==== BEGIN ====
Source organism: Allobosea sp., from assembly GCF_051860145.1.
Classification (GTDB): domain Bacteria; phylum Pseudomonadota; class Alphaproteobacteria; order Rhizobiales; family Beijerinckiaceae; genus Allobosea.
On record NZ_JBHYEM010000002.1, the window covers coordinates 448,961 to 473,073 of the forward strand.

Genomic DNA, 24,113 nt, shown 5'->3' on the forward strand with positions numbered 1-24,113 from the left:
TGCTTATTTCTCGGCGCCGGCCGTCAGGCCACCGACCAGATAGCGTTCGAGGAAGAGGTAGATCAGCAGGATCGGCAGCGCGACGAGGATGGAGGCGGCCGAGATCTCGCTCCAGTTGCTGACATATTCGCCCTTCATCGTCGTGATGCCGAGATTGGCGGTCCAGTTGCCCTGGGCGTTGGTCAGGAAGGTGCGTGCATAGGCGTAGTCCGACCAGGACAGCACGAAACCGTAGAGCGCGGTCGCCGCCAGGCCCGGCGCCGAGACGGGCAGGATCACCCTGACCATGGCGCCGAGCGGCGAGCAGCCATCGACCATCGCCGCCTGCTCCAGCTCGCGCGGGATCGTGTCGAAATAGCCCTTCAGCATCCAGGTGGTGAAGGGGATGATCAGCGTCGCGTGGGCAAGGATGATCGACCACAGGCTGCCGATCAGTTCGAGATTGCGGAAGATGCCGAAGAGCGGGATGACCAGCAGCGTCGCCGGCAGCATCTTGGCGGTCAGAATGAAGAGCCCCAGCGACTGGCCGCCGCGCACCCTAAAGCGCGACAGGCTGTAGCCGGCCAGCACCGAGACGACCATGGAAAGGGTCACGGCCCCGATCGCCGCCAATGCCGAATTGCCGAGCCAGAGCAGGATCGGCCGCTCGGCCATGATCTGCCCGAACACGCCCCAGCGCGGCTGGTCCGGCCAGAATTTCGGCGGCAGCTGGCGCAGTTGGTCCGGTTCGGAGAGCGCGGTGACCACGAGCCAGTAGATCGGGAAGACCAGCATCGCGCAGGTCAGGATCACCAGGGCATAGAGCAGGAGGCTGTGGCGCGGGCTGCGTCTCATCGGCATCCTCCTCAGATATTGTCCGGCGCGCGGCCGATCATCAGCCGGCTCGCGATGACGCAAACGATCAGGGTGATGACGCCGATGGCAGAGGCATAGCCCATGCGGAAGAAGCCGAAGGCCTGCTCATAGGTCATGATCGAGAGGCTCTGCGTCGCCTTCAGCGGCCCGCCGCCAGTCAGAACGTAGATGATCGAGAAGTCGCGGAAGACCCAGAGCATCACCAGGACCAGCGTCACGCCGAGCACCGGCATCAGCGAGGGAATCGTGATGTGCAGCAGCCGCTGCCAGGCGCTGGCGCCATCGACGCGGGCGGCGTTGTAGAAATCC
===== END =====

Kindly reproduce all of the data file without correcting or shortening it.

Source organism: Allobosea sp., from assembly GCF_051860145.1.
Classification (GTDB): domain Bacteria; phylum Pseudomonadota; class Alphaproteobacteria; order Rhizobiales; family Beijerinckiaceae; genus Allobosea.
On record NZ_JBHYEM010000002.1, the window covers coordinates 448,961 to 473,073 of the forward strand.

Genomic DNA, 24,113 nt, shown 5'->3' on the forward strand with positions numbered 1-24,113 from the left:
TGCTTATTTCTCGGCGCCGGCCGTCAGGCCACCGACCAGATAGCGTTCGAGGAAGAGGTAGATCAGCAGGATCGGCAGCGCGACGAGGATGGAGGCGGCCGAGATCTCGCTCCAGTTGCTGACATATTCGCCCTTCATCGTCGTGATGCCGAGATTGGCGGTCCAGTTGCCCTGGGCGTTGGTCAGGAAGGTGCGTGCATAGGCGTAGTCCGACCAGGACAGCACGAAACCGTAGAGCGCGGTCGCCGCCAGGCCCGGCGCCGAGACGGGCAGGATCACCCTGACCATGGCGCCGAGCGGCGAGCAGCCATCGACCATCGCCGCCTGCTCCAGCTCGCGCGGGATCGTGTCGAAATAGCCCTTCAGCATCCAGGTGGTGAAGGGGATGATCAGCGTCGCGTGGGCAAGGATGATCGACCACAGGCTGCCGATCAGTTCGAGATTGCGGAAGATGCCGAAGAGCGGGATGACCAGCAGCGTCGCCGGCAGCATCTTGGCGGTCAGAATGAAGAGCCCCAGCGACTGGCCGCCGCGCACCCTAAAGCGCGACAGGCTGTAGCCGGCCAGCACCGAGACGACCATGGAAAGGGTCACGGCCCCGATCGCCGCCAATGCCGAATTGCCGAGCCAGAGCAGGATCGGCCGCTCGGCCATGATCTGCCCGAACACGCCCCAGCGCGGCTGGTCCGGCCAGAATTTCGGCGGCAGCTGGCGCAGTTGGTCCGGTTCGGAGAGCGCGGTGACCACGAGCCAGTAGATCGGGAAGACCAGCATCGCGCAGGTCAGGATCACCAGGGCATAGAGCAGGAGGCTGTGGCGCGGGCTGCGTCTCATCGGCATCCTCCTCAGATATTGTCCGGCGCGCGGCCGATCATCAGCCGGCTCGCGATGACGCAAACGATCAGGGTGATGACGCCGATGGCAGAGGCATAGCCCATGCGGAAGAAGCCGAAGGCCTGCTCATAGGTCATGATCGAGAGGCTCTGCGTCGCCTTCAGCGGCCCGCCGCCAGTCAGAACGTAGATGATCGAGAAGTCGCGGAAGACCCAGAGCATCACCAGGACCAGCGTCACGCCGAGCACCGGCATCAGCGAGGGAATCGTGATGTGCAGCAGCCGCTGCCAGGCGCTGGCGCCATCGACGCGGGCGGCGTTGTAGAAATCC